This is true, and it almost cost Warren his job on May 12 and June 18 when Grant considered relieving him.  Nothing Warren did on the night of March 31 should have gotten him relieved, however.  Jim states: “His orders specified that only two brigades of Griffin’s division should go to Dinwiddie; the rest of the corps should follow Bartlett’s brigade of Griffin’s division, which had earlier moved generally west to the vicinity of the Boisseau farm.”  Those weren’t Meade’s final orders to Warren, however. A dispatch an hour later from Meade indicated that Sheridan needed reinforcements desperately, saying “If necessary, send troops by both roads and give up the rear attack.” (emphasis mine)2  Meade thus gave Warren the authority to go directly to Sheridan via the Boydton Plank Road.  Warren was following written orders, not substituting his own judgment for another’s.  Neither Sheridan nor Grant made any attempt to verify what Warren went through that night with the blocked bridge over Gravelly Run or the ever changing orders from Meade on where Warren was to go. Sheridan himself had a history of not getting along with subordinates and superiors alike, especially Meade.3

  1. In his report, Sheridan described Warren as giving “the impression that he wished the sun to go down before the dispositions for the attack could be completed.”

Sheridan and his staff made this argument during Warren’s 1879-1881 Court of Inquiry, while members of the Fifth Corps, particularly Joshua L. Chamberlain, defended their commander.  Warren wasn’t an excitable man, particularly when in combat.  I’ll give a bit more of the comment Jim pulled from Chamberlain’s testimony because I believe it satisfactorily answers this charge4:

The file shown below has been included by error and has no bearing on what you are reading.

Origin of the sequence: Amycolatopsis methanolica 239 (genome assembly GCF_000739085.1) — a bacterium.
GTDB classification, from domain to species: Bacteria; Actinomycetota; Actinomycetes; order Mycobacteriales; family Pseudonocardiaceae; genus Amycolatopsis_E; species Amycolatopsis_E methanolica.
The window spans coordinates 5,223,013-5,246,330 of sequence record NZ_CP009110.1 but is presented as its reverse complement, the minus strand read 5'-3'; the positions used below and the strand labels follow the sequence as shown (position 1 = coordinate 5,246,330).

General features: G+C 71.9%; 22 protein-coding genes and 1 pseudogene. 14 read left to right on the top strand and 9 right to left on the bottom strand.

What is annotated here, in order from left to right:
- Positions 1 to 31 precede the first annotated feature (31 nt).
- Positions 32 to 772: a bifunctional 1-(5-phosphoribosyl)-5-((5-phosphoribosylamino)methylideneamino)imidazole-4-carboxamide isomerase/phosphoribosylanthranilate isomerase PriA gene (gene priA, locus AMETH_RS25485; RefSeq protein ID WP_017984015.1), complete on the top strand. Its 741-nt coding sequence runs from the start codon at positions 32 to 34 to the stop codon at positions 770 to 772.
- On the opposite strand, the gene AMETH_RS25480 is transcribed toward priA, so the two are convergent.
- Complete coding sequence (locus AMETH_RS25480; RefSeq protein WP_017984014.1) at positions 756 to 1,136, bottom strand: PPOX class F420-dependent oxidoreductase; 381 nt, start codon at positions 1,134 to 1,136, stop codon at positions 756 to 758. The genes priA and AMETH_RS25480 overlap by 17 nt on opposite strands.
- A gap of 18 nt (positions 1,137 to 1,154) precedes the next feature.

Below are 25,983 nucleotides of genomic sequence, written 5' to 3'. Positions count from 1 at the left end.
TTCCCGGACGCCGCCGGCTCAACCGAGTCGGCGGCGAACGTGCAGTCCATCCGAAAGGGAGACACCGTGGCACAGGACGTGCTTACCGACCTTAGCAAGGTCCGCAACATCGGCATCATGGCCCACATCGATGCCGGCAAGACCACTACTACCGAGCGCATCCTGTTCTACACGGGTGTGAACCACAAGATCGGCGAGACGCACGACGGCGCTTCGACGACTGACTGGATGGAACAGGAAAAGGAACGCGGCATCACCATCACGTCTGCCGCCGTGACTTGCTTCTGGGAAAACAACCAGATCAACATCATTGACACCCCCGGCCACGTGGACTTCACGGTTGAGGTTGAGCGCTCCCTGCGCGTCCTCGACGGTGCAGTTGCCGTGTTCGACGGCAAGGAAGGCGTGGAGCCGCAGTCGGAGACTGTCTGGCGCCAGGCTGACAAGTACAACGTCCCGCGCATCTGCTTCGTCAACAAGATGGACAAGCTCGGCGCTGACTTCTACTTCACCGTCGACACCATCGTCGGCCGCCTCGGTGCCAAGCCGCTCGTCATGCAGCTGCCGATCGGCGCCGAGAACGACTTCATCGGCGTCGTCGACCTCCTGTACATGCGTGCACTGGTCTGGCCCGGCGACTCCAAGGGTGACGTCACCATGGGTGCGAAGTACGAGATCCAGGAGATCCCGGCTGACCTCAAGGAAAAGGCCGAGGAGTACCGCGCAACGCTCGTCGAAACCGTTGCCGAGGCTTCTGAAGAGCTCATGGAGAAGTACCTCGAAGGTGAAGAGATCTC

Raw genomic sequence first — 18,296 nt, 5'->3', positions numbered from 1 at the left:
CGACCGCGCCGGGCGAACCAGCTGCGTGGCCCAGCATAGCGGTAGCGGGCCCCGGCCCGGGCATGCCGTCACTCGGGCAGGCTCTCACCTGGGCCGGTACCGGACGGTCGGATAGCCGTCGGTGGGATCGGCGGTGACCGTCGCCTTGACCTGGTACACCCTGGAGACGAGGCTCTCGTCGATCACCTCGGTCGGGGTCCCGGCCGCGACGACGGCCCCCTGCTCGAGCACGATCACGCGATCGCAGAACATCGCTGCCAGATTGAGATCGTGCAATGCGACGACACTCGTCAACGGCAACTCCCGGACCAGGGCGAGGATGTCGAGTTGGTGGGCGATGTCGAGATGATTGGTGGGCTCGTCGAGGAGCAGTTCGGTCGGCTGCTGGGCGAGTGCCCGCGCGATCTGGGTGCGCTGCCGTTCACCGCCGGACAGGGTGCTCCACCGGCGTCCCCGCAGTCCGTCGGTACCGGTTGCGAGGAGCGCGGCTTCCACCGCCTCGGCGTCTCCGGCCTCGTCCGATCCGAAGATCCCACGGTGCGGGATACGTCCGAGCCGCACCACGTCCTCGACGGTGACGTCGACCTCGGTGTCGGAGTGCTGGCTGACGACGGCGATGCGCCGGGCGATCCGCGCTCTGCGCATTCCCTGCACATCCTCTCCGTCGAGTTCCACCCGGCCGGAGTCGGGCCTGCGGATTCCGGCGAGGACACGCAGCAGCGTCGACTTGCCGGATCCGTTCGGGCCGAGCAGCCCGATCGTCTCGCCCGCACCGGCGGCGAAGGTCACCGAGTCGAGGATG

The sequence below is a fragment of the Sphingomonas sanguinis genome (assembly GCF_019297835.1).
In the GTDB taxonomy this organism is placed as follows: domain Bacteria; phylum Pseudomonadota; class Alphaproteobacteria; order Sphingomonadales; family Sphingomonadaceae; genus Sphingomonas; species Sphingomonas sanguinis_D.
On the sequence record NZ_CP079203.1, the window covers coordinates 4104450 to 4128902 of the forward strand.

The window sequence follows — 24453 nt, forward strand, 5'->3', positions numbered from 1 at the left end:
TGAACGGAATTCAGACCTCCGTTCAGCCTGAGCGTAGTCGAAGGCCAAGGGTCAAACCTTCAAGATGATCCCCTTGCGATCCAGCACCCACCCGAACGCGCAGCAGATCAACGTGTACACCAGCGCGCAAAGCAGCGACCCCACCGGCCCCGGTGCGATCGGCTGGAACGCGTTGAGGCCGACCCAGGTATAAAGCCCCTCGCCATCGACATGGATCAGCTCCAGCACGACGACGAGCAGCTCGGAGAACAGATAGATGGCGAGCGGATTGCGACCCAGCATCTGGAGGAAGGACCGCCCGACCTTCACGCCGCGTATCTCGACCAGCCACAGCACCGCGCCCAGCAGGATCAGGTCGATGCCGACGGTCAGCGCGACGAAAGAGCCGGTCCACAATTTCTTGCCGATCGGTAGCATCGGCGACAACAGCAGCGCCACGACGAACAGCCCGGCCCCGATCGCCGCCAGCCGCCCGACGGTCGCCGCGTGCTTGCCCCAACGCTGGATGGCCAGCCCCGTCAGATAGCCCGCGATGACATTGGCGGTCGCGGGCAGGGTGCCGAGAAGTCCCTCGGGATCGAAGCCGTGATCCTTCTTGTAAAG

“[T]hose who do not know General Warren’s temperament might think him to be negative when he was deeply intent. General Warren’s temperament is such that he, instead of showing excitement, generally shows an intense concentration in what I call important movements, and those who do not know him might take it to be apathy when it is deep, concentrated thought and purpose.”

What’s more likely: Sheridan telling the whole truth or Sheridan wanting to make himself look justified in sacking Warren even after a victory to which Warren contributed?

  1. The particular errors which prompted Sheridan to relieve Warren came during the battle.

All Sheridan knew was that he couldn’t find Warren, and Warren wasn’t where Sheridan was during the battle.  His actions might have been justified had he relieved Warren BEFORE the battle, even if acting on incorrect assumptions.  Warren made no mistakes in this victory.5  Andy Trudeau believes “[Warren’s] relief had little to do with his conduct during the battle; rather, it was predicated on what he might have done in the campaign to follow.”6